Why do other people keep dropping the ball? What can you do about it?

Do these situations sound familiar?

  • You leave a message for someone to call you, but they don’t.
  • You send an important email, but you get no response.
  • You’re in the Zoom room, but the other person isn’t. Something fell through the cracks.
  • She borrowed a few books from you but it’s been months. Will you ever see them again?
  • He promised to get that report to you, but it hasn’t happened.

It’s enough to drive you bananas.

The problem is clearly them. Most people don’t have systems that match the level of complexity in their lives. People drop the ball all the time. For some, it’s intentional. They figure if the obligation is important, other people will stay on them.

But for most people, it’s not intentional. Nobody has shown them a simple way to stay on top of their commitments to themselves and others.

So what do you do when they drop the ball?

The question to ask yourself is whether you even know when others drop the ball. If you were asked for a list of everything others owe you, how long would it take you to produce it? If the answer is more than “a few seconds,” your own system needs something.

In a way, that’s a good thing. When your own system lacks something, you can do something about it.

So what does “doing something about it” look like?

Glad you asked.

When someone borrows your belongings…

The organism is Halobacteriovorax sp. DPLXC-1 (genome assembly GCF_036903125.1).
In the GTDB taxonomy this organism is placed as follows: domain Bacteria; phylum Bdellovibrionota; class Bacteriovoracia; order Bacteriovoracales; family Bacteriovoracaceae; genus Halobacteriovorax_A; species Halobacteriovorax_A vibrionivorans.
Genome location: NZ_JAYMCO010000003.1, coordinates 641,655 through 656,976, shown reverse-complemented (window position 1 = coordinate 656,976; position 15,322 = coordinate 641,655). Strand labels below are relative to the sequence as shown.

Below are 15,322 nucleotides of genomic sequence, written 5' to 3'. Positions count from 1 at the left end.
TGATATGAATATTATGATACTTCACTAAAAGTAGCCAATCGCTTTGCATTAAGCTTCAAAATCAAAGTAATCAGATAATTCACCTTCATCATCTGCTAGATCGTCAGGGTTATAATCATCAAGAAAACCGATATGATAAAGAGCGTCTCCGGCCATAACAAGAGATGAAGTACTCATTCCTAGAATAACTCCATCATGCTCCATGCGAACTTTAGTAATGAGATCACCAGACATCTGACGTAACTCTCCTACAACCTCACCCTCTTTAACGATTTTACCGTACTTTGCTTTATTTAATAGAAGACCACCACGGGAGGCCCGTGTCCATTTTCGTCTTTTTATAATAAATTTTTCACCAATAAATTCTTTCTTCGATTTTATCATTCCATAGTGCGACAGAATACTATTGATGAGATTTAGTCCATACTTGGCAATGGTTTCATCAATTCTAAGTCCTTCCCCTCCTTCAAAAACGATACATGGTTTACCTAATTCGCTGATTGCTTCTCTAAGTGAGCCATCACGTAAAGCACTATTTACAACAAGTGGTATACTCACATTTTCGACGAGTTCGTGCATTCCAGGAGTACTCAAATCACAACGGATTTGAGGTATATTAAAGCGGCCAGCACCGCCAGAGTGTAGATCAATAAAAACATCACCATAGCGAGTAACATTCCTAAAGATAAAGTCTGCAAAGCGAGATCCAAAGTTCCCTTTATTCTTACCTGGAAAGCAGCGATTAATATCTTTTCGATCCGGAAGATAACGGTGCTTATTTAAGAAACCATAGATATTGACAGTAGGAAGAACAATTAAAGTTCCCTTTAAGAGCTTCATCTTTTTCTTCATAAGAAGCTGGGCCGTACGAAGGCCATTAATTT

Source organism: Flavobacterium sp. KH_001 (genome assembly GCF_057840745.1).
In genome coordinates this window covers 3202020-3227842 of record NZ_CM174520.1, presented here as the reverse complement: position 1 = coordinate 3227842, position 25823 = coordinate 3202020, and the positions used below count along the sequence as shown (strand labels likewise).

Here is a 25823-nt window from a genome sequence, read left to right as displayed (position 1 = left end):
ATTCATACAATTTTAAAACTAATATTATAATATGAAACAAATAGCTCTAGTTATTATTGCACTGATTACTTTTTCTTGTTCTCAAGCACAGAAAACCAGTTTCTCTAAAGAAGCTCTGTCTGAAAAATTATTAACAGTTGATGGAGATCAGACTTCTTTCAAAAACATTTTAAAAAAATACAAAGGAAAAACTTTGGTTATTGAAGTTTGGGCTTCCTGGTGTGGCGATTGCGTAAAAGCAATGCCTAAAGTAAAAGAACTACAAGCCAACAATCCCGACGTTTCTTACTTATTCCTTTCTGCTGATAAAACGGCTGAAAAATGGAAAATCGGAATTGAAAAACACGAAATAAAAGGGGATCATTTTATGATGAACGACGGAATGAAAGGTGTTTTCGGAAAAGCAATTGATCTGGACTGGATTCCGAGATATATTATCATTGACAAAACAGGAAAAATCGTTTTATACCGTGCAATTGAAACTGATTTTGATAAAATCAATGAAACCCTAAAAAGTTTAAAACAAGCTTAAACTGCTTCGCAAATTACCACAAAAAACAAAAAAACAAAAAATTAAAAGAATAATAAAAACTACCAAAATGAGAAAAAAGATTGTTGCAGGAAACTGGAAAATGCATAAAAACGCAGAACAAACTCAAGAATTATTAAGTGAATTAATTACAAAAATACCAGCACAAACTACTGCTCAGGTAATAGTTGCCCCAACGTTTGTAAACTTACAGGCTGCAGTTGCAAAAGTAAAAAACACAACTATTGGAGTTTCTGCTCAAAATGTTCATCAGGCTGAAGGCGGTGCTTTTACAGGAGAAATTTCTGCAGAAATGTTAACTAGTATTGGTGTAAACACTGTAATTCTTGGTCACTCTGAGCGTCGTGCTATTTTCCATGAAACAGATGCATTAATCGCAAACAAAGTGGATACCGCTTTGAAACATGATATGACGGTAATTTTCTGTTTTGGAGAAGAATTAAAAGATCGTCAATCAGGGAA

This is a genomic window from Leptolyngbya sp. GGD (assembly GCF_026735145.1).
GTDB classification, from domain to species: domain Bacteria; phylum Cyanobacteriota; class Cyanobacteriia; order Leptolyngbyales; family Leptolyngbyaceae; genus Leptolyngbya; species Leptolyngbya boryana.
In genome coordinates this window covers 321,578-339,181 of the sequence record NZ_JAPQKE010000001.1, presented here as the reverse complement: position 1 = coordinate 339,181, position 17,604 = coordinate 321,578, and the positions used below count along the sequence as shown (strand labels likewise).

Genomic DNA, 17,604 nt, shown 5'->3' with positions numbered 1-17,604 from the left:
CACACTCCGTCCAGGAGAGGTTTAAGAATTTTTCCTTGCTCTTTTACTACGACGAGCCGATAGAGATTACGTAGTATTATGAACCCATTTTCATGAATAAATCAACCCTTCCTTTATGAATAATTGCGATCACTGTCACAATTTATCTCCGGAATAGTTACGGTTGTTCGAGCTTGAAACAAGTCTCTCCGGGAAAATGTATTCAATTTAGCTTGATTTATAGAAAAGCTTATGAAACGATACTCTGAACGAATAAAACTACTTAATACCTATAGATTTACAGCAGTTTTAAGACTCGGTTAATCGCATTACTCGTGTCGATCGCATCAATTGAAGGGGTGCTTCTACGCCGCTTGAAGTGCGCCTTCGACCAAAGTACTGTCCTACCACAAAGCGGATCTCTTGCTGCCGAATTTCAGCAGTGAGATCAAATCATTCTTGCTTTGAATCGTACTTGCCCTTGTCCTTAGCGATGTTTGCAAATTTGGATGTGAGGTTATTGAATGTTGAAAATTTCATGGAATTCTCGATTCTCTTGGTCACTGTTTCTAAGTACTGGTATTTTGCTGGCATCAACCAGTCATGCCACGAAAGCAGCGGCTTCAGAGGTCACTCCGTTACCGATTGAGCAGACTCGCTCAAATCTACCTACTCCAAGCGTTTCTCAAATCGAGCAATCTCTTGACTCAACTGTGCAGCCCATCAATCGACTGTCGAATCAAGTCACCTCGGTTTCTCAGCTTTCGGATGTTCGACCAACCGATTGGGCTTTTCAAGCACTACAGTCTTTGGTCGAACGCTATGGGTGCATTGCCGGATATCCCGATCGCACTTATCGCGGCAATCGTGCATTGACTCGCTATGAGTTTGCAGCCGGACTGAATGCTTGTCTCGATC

Immediately put it in your task manager. I use the tag “ETR.” ETR stands for “expect to receive.” Forty years ago, I would have pulled a memo pad out of my pocket, jotted a note with the name of the person and what they borrowed, and added the letter “ETR.” It’s the same thing, just different tools.

Next is to ask yourself the question, “When do I want to see this again”? When do you want to be reminded this person borrowed your stuff? The answer to that question becomes the due date.

Forty years ago, I would tear that little slip out of the memo pad and drop it in the Tickler File for that day. My system reminded me at the right time.

Today, I add a due date to the task. The tools have changes. The technique is the same.

Either way, on a certain future date, a date of my choosing, I am reminded about the thing I loaned today. If the person already returned the items, check it off the list. Forty years ago, it would have been crumpling the little piece of paper and throwing it away.

When you have delegated a task or project…

Perhaps the person comes through in fine fashion. On the other hand, the project may be approaching overdue and the whole thing has slipped through the cracks.

What safeguards have you built into your own system so you will be checking in with the person at just the right time?

When you delegate, create a task in your task manager on the front end. Add the name of the person, what has been delegated, a due date, and the tag “ETR.” If your task manager does not support tags, just put the letters “ETR” somewhere in the name of the task.